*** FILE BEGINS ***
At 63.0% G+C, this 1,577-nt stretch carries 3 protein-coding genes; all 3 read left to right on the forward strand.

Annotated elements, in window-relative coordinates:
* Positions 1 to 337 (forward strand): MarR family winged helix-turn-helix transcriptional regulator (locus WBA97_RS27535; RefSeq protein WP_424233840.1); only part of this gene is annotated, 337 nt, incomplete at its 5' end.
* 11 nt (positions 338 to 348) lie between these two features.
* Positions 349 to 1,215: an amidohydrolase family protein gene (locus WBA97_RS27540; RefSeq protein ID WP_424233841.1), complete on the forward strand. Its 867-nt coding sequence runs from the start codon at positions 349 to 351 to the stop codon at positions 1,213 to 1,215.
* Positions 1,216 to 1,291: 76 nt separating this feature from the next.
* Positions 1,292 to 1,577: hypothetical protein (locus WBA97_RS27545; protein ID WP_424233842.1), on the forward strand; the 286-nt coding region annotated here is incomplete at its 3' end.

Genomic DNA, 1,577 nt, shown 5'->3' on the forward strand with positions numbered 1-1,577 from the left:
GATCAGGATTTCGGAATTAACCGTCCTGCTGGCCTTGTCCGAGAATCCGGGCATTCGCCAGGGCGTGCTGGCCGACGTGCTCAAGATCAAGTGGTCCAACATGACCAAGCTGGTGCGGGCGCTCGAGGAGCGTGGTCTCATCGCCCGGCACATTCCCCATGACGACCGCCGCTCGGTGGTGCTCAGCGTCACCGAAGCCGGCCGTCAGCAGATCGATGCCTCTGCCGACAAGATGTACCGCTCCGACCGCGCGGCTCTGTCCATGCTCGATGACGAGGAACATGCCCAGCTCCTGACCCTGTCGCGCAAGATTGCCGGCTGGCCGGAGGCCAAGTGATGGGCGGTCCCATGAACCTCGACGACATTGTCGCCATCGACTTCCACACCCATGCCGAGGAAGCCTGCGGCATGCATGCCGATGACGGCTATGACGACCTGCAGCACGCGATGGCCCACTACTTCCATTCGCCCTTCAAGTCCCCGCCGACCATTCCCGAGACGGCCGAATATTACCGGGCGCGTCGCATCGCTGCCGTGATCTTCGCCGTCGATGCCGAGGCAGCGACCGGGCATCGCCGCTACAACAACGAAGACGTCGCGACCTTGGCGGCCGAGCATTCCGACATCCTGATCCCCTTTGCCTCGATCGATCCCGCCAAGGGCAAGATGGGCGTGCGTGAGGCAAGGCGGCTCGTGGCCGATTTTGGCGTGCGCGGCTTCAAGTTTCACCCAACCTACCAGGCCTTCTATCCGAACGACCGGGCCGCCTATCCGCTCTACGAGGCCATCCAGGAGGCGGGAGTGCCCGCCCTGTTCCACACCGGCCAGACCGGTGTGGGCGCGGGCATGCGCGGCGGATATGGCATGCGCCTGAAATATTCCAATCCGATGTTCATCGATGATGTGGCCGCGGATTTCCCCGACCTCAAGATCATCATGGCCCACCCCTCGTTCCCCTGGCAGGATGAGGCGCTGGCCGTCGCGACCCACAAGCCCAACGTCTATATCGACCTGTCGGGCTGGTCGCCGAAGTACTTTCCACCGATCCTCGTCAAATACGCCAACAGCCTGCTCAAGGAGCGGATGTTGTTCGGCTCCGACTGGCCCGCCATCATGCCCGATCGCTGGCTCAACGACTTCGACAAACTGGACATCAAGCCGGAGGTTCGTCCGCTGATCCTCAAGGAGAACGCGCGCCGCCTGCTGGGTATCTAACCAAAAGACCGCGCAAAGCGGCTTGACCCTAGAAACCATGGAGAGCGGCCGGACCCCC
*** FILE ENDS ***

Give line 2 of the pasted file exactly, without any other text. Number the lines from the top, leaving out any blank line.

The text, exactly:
Annotated elements, in window-relative coordinates: